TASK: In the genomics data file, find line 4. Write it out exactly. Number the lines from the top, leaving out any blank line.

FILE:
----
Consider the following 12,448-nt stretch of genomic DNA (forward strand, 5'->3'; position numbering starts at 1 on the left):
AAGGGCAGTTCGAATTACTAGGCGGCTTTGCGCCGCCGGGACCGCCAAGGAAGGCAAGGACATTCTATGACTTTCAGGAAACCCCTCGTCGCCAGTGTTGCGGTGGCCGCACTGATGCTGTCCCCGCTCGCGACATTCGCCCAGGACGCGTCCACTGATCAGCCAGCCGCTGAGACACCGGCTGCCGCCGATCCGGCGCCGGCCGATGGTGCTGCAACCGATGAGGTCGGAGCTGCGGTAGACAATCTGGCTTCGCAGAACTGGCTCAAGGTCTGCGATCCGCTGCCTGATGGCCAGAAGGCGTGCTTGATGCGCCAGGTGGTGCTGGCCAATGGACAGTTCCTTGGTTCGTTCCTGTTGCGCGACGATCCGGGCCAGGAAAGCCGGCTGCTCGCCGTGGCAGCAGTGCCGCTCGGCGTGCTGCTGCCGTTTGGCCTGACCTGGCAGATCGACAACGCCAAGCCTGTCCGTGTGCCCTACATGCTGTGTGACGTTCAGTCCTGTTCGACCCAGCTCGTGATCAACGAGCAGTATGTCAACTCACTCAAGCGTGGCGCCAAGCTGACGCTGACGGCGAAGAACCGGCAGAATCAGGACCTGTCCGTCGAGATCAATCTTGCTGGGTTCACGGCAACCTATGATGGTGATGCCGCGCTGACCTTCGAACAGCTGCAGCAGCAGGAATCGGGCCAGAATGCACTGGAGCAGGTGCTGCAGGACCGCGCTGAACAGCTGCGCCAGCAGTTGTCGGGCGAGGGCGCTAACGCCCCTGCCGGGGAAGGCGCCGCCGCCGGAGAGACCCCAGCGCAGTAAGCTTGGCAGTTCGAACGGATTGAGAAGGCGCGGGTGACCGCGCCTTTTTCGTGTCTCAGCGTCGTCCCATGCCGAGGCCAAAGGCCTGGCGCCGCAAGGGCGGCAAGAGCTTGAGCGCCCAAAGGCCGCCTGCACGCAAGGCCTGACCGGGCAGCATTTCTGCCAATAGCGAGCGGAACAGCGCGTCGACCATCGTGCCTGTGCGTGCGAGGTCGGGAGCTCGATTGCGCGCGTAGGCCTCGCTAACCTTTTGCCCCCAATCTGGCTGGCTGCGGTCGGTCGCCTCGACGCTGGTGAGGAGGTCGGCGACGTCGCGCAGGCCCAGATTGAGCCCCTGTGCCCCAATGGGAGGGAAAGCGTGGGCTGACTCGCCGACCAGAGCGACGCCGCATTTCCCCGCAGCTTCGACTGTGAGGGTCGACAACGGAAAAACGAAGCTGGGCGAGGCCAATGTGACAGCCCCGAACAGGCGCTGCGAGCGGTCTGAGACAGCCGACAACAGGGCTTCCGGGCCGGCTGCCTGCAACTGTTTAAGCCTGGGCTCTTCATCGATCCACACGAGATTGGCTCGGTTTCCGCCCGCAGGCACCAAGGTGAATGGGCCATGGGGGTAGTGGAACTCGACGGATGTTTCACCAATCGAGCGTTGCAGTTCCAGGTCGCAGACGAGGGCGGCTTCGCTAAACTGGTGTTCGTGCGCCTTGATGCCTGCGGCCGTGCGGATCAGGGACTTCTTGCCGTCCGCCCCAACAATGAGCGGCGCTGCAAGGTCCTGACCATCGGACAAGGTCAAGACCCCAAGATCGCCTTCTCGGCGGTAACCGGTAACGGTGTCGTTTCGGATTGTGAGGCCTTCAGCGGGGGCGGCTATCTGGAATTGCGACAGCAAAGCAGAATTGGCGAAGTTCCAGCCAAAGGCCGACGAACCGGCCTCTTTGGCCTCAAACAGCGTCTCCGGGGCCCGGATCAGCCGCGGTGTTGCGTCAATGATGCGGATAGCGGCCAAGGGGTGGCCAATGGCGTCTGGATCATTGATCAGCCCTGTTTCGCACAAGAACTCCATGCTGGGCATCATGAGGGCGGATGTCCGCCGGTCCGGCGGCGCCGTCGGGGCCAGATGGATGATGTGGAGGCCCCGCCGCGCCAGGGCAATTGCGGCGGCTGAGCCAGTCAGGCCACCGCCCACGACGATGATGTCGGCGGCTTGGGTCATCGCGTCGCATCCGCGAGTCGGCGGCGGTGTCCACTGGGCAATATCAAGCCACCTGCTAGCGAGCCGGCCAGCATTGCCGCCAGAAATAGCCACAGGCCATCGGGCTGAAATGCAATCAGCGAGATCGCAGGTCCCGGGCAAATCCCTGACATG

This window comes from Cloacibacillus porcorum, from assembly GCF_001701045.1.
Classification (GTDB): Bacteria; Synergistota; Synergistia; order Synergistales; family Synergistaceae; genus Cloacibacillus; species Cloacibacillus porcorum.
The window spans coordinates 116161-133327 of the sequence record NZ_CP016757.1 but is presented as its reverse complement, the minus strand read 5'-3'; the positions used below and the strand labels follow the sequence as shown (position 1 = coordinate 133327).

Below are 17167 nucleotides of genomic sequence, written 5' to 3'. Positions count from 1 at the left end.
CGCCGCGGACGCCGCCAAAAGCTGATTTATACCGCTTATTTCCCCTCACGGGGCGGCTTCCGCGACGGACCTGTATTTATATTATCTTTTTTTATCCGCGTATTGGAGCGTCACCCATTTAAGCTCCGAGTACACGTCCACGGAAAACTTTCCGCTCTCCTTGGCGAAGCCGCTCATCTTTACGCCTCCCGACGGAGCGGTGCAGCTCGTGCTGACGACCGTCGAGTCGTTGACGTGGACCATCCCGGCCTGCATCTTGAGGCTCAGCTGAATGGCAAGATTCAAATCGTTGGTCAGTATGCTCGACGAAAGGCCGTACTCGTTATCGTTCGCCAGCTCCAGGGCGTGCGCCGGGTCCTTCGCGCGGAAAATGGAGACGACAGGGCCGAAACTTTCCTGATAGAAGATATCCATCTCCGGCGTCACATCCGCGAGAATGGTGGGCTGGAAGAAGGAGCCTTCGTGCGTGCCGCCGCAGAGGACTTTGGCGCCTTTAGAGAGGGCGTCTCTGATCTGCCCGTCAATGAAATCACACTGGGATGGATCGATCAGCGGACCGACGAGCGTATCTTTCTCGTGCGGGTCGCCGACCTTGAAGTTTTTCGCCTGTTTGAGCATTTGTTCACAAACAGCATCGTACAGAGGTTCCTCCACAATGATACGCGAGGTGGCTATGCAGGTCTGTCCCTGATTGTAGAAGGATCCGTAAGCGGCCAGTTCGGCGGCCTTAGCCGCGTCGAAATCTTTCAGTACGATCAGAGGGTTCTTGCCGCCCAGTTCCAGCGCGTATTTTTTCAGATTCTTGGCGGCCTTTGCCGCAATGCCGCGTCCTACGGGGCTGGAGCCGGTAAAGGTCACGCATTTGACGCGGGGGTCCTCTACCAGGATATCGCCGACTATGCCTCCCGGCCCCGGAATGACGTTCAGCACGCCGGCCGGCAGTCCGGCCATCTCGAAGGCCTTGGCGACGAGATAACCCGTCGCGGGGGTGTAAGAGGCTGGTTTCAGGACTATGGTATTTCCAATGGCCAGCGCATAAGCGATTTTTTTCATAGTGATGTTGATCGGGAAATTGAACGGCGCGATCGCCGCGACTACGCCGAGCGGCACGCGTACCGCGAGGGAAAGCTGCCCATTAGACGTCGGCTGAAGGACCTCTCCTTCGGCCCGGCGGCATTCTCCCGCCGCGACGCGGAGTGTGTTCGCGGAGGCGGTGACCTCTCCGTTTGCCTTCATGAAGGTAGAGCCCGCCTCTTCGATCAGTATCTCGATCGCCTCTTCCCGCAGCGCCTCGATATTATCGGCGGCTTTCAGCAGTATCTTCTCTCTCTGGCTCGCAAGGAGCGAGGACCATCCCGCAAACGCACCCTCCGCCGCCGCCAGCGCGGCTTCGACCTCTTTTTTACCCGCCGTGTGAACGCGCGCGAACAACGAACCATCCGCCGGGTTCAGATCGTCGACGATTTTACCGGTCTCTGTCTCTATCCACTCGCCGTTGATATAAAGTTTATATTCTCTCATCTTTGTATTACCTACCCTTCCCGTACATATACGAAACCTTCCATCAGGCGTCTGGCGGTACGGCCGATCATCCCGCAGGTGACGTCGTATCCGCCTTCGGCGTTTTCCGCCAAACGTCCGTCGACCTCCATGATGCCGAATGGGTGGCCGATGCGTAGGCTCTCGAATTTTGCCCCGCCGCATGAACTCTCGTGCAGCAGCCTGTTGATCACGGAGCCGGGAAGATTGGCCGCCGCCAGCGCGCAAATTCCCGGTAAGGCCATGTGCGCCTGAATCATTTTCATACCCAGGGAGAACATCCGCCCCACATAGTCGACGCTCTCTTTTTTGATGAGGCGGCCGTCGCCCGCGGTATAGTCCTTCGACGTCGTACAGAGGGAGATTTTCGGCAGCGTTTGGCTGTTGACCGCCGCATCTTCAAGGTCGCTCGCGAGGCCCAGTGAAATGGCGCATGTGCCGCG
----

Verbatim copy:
Classification (GTDB): Bacteria; Synergistota; Synergistia; order Synergistales; family Synergistaceae; genus Cloacibacillus; species Cloacibacillus porcorum.